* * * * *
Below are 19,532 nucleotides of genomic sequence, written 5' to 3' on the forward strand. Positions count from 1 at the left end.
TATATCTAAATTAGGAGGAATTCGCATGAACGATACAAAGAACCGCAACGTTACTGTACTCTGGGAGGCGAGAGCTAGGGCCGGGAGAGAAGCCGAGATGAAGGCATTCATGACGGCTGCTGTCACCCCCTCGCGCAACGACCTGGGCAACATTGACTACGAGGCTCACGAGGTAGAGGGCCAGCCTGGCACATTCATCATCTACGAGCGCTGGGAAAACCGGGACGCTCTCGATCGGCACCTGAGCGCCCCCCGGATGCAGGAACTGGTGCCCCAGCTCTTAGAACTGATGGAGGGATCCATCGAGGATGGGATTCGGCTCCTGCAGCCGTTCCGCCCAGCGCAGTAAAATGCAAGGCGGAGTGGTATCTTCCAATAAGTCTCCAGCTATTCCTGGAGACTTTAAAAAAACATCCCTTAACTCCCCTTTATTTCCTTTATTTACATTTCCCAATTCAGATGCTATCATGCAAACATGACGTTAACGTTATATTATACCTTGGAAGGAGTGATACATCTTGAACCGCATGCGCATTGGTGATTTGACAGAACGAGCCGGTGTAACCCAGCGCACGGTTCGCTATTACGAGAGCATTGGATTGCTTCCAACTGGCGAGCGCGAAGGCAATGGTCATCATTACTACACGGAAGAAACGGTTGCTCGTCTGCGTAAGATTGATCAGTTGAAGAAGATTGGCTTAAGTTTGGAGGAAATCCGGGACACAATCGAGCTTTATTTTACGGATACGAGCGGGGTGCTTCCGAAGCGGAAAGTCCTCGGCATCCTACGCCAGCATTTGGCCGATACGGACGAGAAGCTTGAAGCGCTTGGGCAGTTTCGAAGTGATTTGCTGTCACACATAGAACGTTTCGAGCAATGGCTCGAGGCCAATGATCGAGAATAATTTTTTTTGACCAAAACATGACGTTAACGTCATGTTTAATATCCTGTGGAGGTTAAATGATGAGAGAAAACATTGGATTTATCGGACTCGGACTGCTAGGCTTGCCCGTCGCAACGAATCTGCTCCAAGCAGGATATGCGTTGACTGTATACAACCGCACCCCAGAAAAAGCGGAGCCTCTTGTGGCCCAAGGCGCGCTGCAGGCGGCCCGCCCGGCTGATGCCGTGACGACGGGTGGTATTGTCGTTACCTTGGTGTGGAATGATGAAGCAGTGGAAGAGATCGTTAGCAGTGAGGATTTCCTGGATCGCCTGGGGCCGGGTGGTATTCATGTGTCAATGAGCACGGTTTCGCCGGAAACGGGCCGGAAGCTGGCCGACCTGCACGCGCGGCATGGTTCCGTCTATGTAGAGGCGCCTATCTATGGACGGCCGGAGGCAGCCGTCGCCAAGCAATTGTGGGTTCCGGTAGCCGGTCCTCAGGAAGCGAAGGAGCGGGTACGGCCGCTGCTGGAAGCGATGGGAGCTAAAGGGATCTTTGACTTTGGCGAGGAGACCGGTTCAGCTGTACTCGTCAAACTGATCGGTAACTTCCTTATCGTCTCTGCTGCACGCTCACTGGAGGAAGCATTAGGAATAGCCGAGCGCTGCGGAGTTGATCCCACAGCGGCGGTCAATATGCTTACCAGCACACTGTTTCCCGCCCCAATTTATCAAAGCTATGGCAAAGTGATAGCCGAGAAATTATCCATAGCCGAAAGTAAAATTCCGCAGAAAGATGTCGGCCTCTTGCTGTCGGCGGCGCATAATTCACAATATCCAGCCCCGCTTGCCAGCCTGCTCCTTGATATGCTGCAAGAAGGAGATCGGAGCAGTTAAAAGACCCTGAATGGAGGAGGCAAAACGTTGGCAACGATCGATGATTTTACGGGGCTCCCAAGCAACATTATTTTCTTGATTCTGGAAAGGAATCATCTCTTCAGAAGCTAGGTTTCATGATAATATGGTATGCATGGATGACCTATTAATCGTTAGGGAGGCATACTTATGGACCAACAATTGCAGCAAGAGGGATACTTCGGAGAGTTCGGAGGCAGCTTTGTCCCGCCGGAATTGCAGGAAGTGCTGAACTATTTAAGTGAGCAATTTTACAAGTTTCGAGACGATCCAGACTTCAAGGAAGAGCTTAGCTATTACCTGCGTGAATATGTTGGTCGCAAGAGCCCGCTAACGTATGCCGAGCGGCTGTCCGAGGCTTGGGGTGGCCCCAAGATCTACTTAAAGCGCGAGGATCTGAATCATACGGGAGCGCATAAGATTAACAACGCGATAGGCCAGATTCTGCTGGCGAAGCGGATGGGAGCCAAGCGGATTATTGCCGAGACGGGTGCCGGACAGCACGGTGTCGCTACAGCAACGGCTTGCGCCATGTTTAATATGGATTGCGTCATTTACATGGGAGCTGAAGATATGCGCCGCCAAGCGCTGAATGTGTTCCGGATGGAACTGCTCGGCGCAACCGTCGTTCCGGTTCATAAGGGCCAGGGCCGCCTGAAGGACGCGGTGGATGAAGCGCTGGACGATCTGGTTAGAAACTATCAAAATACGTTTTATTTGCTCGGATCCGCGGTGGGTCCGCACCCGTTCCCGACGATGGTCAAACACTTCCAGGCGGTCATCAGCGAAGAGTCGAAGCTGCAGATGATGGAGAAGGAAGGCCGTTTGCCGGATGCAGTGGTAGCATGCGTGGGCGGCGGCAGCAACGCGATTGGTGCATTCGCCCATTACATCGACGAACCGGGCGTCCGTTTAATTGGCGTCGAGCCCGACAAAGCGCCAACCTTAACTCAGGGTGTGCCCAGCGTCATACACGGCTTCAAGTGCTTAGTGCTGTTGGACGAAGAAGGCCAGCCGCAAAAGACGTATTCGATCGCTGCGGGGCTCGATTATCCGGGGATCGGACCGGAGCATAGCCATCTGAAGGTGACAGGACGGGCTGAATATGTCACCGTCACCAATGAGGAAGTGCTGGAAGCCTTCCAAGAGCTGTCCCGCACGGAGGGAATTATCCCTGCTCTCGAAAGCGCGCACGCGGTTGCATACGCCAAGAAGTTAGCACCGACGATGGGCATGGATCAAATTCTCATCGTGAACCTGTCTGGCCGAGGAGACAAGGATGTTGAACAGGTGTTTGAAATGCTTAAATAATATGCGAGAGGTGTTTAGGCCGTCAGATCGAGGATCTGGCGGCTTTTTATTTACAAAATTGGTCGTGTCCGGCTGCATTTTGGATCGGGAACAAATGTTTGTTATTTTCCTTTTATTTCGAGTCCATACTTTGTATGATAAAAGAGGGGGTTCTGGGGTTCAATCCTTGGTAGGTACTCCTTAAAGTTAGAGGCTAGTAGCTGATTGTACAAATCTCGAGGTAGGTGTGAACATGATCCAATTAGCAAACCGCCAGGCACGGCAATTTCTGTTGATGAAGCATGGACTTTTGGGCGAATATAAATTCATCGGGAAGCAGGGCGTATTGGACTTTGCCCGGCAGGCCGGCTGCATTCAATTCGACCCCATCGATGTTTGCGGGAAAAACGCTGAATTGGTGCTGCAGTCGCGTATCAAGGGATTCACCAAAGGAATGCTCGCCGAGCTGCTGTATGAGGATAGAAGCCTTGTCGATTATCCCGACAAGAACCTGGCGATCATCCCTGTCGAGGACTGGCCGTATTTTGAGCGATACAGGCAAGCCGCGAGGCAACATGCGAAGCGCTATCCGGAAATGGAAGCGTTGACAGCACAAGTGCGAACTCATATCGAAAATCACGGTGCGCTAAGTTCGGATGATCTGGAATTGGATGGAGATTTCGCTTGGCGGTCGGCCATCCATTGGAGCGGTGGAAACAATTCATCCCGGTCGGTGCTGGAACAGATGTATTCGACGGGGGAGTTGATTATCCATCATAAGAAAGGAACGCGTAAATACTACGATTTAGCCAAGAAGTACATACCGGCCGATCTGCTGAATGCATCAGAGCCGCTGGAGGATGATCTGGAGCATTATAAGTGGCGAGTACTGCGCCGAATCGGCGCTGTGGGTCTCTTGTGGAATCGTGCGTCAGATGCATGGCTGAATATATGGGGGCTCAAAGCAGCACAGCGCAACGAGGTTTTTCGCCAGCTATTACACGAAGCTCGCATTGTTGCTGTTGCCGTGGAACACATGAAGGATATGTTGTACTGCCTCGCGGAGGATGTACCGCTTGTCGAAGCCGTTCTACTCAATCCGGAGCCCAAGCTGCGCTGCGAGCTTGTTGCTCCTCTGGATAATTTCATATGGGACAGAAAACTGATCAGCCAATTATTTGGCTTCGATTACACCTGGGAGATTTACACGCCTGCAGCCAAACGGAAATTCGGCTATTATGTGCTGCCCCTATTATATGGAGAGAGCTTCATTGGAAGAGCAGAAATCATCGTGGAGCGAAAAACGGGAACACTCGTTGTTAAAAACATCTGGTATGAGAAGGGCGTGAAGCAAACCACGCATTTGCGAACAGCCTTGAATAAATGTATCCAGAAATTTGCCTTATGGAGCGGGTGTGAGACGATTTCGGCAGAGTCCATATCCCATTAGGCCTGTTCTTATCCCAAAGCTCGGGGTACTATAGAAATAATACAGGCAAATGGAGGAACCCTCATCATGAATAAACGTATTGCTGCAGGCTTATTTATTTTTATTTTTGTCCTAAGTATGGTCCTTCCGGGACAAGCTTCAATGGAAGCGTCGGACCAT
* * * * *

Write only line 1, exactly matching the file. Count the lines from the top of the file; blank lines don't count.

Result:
Below are 19,532 nucleotides of genomic sequence, written 5' to 3' on the forward strand. Positions count from 1 at the left end.